STEPHANIE CHAN #1: Durians on A Train

Artwork by Priya Vunaki
Artwork by Priya Vunaki

(quotes taken from the essay ‘The Pettiest Tree’ by Wong Yoon Wah)

 

 

When the durian appears, off comes the sarong

 

I am reading a book called Durians Are Not the Only Fruit

on a train from Bristol to your flat in Leicester. You say

you know what durians look like: you had an ex in a play

who had to hack one open onstage, naked and dripping

the lover of a British soldier in World War Two. You can’t

remember what country it was but I think I have an idea.

 

only those who came to love eating durians remained in Nanyang, putting down roots, whereas neither the colonisers, nor those merely passing through could stand the distinctive smell.’

 

The first time I took mushrooms, I watched an American roommate

take an hour to peel a grape fruit.  When he was finished he said

‘I wish we had a durian right now.’ Two years before I put up a
‘NO DURIANS’ sign in our living room. We lived in rural Ohio.

I had never actually eaten a durian, but he knew what they smelt like,
had seen a real one in his Botany class. His professor was half-Filipino.
He said it smelt like a dead porcupine’s vagina.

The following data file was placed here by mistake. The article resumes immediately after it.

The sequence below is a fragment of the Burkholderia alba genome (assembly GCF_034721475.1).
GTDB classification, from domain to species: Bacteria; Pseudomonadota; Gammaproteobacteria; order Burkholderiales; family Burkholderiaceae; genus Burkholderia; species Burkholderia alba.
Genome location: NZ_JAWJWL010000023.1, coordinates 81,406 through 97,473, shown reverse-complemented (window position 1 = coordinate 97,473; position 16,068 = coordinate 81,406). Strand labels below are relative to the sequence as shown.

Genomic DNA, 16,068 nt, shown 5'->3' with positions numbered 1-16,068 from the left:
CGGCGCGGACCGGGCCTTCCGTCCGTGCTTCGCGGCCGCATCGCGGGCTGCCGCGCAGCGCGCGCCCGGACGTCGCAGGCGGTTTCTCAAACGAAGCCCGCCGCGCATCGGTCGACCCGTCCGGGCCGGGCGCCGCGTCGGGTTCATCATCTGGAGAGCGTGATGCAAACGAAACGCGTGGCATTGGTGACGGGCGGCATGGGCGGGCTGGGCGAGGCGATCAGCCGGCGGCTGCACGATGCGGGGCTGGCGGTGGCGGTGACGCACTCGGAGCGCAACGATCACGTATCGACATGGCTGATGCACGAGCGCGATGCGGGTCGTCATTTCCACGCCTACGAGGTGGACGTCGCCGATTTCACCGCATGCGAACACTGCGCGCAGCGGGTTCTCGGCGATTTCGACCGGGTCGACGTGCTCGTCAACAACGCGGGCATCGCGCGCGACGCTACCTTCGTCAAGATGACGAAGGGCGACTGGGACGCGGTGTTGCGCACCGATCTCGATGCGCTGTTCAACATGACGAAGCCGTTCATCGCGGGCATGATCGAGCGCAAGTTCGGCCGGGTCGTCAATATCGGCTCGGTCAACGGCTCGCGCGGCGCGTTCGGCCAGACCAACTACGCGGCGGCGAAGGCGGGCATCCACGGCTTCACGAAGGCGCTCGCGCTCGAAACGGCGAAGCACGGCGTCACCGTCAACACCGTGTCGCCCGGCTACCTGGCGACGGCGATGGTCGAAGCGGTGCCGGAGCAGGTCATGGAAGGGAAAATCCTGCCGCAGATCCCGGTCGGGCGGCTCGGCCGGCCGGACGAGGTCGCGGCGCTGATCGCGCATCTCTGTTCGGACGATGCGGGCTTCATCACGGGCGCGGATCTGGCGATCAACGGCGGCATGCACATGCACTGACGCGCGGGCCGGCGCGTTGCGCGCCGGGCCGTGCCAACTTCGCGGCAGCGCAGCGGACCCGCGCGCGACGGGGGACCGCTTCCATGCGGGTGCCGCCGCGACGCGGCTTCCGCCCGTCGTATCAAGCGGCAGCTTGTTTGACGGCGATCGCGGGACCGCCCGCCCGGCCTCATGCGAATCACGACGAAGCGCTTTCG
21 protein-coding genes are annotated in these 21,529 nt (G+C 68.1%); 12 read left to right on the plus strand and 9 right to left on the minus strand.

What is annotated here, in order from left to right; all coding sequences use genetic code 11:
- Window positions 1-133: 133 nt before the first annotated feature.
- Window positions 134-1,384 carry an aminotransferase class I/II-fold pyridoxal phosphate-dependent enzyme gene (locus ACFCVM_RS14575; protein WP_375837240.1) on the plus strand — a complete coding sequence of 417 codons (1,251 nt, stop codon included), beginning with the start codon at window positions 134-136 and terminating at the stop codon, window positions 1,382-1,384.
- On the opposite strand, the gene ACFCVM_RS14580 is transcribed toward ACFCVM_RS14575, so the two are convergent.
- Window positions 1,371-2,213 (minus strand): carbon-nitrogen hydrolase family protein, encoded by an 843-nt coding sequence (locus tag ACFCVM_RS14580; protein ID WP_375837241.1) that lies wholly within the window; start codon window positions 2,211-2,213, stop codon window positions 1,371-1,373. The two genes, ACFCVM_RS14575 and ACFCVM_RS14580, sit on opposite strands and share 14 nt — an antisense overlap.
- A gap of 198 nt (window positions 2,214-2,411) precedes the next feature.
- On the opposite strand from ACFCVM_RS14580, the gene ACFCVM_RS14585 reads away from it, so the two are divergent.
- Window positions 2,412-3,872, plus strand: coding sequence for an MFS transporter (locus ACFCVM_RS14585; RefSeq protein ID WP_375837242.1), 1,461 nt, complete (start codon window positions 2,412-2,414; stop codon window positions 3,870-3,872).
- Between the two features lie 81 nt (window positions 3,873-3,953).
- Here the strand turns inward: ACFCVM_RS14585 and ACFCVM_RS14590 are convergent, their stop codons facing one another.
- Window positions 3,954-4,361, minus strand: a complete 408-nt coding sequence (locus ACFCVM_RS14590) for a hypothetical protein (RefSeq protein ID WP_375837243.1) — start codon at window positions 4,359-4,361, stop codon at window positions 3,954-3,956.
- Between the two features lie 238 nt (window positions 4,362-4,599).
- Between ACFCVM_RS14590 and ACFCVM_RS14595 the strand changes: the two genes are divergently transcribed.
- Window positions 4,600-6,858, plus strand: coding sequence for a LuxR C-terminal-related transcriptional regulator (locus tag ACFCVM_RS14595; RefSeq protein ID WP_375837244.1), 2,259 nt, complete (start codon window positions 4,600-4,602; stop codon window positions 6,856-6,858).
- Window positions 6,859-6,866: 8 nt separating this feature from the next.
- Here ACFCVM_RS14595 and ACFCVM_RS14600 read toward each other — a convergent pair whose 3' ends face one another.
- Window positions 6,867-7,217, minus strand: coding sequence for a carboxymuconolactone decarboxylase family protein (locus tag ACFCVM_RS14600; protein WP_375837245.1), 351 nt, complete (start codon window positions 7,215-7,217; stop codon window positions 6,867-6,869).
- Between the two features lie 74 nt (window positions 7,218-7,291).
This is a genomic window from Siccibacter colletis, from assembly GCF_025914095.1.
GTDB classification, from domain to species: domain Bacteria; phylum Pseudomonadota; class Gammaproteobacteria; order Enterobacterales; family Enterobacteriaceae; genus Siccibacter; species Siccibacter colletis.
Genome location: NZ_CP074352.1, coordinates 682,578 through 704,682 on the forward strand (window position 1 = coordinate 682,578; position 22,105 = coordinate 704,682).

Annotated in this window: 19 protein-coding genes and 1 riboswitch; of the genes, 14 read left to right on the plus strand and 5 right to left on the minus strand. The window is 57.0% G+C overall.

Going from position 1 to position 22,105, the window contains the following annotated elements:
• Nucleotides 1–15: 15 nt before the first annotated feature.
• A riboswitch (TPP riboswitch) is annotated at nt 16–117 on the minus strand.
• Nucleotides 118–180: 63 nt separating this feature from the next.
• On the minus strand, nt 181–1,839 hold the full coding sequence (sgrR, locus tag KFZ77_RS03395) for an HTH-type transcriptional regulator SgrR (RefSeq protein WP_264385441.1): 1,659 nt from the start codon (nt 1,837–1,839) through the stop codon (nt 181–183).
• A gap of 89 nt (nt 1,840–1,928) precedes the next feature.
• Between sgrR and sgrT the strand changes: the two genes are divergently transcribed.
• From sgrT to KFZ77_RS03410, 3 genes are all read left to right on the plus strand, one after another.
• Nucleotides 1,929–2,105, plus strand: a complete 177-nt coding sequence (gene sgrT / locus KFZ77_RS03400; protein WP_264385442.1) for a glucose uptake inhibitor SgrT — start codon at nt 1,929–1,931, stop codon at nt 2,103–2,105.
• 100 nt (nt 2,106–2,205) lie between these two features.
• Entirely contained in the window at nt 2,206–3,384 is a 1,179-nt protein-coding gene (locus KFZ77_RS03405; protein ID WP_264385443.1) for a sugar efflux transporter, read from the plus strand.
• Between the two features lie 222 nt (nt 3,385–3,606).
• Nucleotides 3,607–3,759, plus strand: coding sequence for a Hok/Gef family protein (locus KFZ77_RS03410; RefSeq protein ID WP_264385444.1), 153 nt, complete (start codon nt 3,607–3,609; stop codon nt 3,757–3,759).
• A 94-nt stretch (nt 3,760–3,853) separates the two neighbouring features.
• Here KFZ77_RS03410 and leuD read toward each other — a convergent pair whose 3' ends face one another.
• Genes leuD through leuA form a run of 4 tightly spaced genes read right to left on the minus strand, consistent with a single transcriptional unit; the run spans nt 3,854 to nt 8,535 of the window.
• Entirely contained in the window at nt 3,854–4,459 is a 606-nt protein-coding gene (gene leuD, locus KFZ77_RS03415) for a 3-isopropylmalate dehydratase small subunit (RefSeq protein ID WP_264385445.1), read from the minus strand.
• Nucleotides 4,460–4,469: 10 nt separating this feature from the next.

‘many Chinese people in Singapore and Malaysia… especially love the durian… and when travelling will persist in their obsession with the fruit…’  

 

Another time, we were in Granada, we looked for durians

in tessellations on walls of the Alhambra Mosque.

Devised a theory about the role durians played in the conquest

of Southern Spain by the Moors. I told him about the time

my parents tried to smuggle two durians into their hotel

room in Penang by putting them in my sister’s pram. They got caught.

 

‘As colonial-era hotels were run by white people, durians were naturally forbidden from entering their doors…’  

 

Maybe this impulse to involve durians in places

where they are not supposed to be was inherited.

Or maybe it’s just me trying to impress another boy.

You said you didn’t like her poems last night:

too middle-class, comfortable: how was it ok

to speak for twenty minutes about goldfish and men

she had slept with when we lived in a country

that had been at war in Afghanistan for 11 years?

 

‘Even when eaten, the aroma of durian flesh continues to linger, never mind how many times you rinse your mouth…’  

 

Tonight I will lie on top of you on a mattress in a land that has invaded every country in the world except twenty-two. For now, I will squeeze your thigh; memorize the weight and number of buttons on your favourite pair of jeans, feel your lips quick wet against my forehead, look back to my book, because this is not a poem about men I’ve slept with, and read about how another lasting scar of colonisation in Southeast Asia is the continuing ban on durians in luxury hotels.

 
 

About Stephanie Chan 4 Articles
STEPHANIE CHAN (also known as Stephanie Dogfoot) has won national poetry slam championships in Singapore (2010) and the UK (2012), and has represented both countries in international competitions. Her writing appeared in Esquire Singapore, the Asian Literary Review, Griffith Review, QLRS, Pressure Gauge Journal, Rambutan Lit and various anthologies. She currently lives in Singapore where she organizes and hosts regular spoken word and story telling nights.